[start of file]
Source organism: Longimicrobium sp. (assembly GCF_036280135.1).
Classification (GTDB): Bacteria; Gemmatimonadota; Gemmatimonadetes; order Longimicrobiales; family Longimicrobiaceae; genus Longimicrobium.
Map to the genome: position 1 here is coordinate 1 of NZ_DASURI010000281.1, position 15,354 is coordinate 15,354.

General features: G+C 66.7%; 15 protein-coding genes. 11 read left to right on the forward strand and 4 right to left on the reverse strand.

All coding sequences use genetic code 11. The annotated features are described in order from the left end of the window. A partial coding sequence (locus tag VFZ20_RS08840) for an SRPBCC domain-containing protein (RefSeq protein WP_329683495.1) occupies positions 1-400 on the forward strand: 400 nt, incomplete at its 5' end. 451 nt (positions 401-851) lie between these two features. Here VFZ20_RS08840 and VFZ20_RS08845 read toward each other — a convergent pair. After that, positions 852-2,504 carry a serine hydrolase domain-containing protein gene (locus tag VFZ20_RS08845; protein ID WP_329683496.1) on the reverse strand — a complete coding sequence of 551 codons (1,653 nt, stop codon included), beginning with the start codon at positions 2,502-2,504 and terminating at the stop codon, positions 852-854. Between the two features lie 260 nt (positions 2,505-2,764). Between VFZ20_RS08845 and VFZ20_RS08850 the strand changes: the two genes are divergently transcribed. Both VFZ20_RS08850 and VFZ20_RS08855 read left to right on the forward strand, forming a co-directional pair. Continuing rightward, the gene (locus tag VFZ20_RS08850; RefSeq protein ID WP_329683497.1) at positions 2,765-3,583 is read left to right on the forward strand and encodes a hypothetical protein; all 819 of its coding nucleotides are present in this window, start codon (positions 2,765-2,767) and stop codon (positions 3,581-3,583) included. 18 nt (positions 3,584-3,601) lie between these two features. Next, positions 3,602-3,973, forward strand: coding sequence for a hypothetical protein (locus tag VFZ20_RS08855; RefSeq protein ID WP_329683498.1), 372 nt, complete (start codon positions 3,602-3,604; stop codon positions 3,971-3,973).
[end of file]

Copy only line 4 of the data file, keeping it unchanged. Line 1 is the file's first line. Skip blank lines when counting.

General features: G+C 66.7%; 15 protein-coding genes. 11 read left to right on the forward strand and 4 right to left on the reverse strand.